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Chester and Squeak[edit]

Chester in to 2016 series Bunnicula is a Siamese cat and Squeak from Pound Puppies is also one. Can these be on this page? — Preceding unsigned comment added by 2601:18D:4700:7640:3D23:8CFA:8890:429D (talk) 21:26, 29 April 2023 (UTC)[reply]


Wichien-Maat means "moon diamond", not gold diamond as the article stated. You can check yourself by searching for Wichien-Maat on Google for the definition and also the Wikipedia page- http://en.wikipedia.org/wiki/Thai_(cat) lists Wichien-Maat meaning Moon Diamond as well.-- (talk) 01:24, 27 September 2010 (UTC)[reply]


I'm pretty sure Ragdolls should be added to the list of breeds derived from Siamese. Most of them have some form of colorpoint coats. —Preceding unsigned comment added by (talk) 19:15, 8 April 2011 (UTC)[reply]

Mislabeling of other breeds as Siamese[edit]

There are several pictures of cats currently on the page, which are labeled as Siamese, but are actually breeds derived from Siamese. Most are Tonkinese. Jkhamlin (talk) 19:28, 31 July 2011 (UTC)[reply]

Hybrid between Shorthair and Siamese[edit]

I wonder what a hybrid between a domestic shorthair and a siamese cat would be? -- (talk) 02:41, 22 December 2011 (UTC)[reply]

Its listed in the article. I have one of these cats they have regular siamese colors and coat patterns mixed with a tabby pattern.
"Colorpoint Shorthair – a Siamese-type cat registered in CFA with pointed coat colours aside from the traditional CFA Siamese coat colours; originally developed by crosses with other shorthair cats. Considered part of the Siamese breed in most cat associations, but considered a separate breed in CFA and WCF. Variations can include lynx points and tortie points." Williamep4 (talk) 16:47, 12 March 2022 (UTC)[reply]

Origin of the breed[edit]

The origin of the Siamese cat breed is actually from Siam, not Thailand. This should be corrected. HybridBiology (talk) 23:49, 20 January 2012 (UTC)[reply]

"Siam" is an older name for the country now known as "Thailand". See Siam. Beyond My Ken (talk) 03:19, 24 January 2012 (UTC)[reply]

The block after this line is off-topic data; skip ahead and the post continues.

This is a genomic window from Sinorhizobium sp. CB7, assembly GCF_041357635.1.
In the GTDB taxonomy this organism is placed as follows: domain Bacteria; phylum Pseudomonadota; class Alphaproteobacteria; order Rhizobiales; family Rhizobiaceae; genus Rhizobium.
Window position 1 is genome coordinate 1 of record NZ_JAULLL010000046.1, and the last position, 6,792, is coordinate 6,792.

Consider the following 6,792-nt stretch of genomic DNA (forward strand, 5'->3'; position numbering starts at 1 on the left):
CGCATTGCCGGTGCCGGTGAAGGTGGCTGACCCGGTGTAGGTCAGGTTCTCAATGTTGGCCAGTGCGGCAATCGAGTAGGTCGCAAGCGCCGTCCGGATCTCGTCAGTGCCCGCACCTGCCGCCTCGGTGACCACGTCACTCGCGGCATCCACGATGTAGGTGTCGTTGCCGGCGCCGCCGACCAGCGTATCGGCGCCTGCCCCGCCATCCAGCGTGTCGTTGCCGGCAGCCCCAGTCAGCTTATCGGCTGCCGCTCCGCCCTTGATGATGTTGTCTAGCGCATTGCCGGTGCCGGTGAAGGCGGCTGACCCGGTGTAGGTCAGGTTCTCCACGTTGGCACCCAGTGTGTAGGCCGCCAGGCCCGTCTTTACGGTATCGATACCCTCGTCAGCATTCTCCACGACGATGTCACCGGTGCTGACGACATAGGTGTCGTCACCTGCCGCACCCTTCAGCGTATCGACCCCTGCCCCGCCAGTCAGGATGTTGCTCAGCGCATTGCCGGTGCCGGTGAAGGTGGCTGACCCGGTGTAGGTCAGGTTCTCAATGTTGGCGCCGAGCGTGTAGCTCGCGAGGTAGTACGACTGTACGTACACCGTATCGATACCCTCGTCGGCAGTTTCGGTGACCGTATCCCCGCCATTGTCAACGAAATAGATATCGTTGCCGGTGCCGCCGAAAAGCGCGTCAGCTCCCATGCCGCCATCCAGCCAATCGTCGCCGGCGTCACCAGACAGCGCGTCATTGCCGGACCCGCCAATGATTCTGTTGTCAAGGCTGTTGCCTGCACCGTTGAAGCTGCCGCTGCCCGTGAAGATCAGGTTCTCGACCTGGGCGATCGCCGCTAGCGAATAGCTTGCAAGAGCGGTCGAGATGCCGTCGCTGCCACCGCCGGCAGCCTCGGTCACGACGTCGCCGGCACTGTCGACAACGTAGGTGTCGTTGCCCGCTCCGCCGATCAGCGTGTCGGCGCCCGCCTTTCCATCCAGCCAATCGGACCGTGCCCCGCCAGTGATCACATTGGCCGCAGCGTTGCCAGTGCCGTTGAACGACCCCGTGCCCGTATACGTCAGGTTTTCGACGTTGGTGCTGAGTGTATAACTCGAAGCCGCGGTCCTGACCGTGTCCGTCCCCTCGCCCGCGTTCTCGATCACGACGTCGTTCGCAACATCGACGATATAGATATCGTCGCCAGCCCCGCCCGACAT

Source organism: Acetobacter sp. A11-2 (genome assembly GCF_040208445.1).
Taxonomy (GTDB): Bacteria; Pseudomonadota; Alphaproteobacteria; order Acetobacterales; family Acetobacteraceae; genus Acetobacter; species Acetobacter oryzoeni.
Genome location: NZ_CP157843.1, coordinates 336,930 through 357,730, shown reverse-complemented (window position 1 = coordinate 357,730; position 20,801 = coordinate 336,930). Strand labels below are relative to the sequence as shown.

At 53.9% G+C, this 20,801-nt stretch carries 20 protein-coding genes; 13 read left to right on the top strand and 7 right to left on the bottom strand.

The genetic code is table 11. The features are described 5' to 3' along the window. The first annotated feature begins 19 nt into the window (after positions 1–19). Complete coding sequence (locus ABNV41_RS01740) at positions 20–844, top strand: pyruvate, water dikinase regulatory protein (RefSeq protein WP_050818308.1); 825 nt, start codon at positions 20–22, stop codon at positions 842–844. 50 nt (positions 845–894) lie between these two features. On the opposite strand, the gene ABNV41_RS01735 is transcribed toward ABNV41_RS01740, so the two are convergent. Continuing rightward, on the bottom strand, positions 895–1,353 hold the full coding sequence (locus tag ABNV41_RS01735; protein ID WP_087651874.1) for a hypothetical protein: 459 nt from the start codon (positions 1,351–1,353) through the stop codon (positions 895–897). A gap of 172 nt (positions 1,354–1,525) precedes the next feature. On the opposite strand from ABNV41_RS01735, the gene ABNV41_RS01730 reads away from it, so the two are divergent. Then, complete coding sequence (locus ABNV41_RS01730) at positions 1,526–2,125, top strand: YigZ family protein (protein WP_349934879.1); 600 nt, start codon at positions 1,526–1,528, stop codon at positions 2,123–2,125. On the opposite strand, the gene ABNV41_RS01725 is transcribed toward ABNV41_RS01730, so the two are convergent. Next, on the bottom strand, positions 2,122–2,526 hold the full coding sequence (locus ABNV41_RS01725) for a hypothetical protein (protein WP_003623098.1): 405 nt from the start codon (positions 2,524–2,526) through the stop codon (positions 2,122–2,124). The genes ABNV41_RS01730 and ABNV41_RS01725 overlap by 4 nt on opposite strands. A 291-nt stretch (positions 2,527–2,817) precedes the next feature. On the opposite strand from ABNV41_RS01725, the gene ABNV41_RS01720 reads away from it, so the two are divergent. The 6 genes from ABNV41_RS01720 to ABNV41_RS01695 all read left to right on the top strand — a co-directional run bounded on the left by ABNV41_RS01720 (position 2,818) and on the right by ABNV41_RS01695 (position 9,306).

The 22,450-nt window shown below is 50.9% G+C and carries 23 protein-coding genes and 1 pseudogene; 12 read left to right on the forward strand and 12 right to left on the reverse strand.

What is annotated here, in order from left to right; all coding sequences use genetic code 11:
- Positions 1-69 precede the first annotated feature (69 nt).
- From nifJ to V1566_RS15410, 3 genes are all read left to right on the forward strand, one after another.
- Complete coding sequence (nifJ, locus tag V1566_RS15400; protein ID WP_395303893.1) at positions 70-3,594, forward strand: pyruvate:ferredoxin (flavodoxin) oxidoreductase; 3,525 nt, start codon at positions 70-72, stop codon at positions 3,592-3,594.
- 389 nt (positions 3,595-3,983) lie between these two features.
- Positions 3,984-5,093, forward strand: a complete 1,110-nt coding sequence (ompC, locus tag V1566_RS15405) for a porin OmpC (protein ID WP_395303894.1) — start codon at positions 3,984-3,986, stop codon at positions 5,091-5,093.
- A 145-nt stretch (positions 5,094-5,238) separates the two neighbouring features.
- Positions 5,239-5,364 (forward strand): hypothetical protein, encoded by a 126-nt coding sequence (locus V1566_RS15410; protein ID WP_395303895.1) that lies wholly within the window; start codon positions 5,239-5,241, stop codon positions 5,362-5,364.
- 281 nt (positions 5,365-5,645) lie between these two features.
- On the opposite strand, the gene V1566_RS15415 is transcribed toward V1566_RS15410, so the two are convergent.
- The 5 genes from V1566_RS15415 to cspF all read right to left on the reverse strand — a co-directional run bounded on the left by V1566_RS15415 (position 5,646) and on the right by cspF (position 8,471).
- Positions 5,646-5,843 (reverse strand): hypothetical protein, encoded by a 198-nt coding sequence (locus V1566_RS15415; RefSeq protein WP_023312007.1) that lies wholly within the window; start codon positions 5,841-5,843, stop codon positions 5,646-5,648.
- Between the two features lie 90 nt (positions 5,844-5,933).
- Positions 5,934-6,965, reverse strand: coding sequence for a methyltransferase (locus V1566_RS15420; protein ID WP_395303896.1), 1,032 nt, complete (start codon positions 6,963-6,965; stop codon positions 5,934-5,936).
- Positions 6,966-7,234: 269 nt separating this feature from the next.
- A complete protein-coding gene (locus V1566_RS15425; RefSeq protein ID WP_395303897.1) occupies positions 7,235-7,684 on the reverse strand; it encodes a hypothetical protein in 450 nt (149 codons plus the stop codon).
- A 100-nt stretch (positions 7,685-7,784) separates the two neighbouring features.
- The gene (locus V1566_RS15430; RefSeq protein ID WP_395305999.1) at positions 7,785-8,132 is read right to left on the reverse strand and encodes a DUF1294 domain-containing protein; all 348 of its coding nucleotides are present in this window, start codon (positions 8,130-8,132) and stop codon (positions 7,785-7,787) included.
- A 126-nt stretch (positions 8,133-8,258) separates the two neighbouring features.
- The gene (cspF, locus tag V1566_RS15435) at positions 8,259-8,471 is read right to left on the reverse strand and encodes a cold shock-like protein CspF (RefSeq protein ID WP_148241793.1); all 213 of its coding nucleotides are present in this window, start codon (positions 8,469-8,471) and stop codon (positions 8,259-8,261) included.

Okay, just looked at the Siam article. An older name for Thailand is Siam? I... couldn't believe that. --Security Shield (talk) 01:36, 1 February 2012 (UTC)[reply]


I don't understand the intent behind this edit of the page. Siam is an older name for Thailand. See Siam. -- (talk) 13:54, 22 February 2012 (UTC)[reply]

images to compare[edit]

I think it's helpful to put some images side by side to compare. Does anyone want to help move the gallery to the appearance section and find images to compare sub-breeds and other traits of interest? — Preceding unsigned comment added by AI or not AI (talkcontribs) 18:15, 12 May 2012‎ (UTC)[reply]


The nickname "meezer" is mentioned twice, both attributing the nickname to their vocal nature. The first mention of this nickname has no citation, and the second mention cites a book.

I find it hard to believe that the nickname doesn't come from the second syllable of the word "Siamese", which sounds like "meez". Their vocal nature, and sounding like they're saying "mee" and "meez", is probably a reason why the nickname fits, but I doubt it's the origin of it.

The second mention cites a book that I haven't seen. The first mention, in the opening paragraph, seems like it needs a citation. I don't think I should just copy the book citation onto the first mention, because I haven't seen the book. I'm placing a "citation needed" there instead, but I don't think the book citation should simply be copied there-- it'd be ideal if someone could find another source stating where the nickname comes from to back up (or contradict) the book citation. That's assuming anyone else agrees with me and isn't buying the simple "it's from their talkative nature" explanation. M-1 (talk) 06:31, 20 June 2014 (UTC)[reply]

My family raised purebred Siamese from the 70s on, and I have never heard that theory about the origin of "meezer." Furthermore, I can't find a single reference to that book that isn't a reprint or translation of this article. Pretty clearly BS of some kind- trying to advertise the book? Nonmouse Nonmouse (talk) 01:07, 3 May 2016 (UTC)[reply]

I found a preview here. Doing a date range search on google for meezer in association with Siamese yields results from before the book was published, and even before this article existed.--Drat (Talk) 07:10, 3 May 2016 (UTC)[reply]
I found another reference from 2004 via Google Books. It's clear (I think) that the author, and Siamese Rescue Inc. to whom the author refers, describes the nickname 'Meezer' as in 'Siameezers':
Siamese Rescue started a little effort called the "Meezer Express" (Siameeezers). The recruited homes all over the country and now help forsaken, lost or surrendered Siamese and Siamese mixes all over America find new homes. (The older ones are called Meezer Geezers!)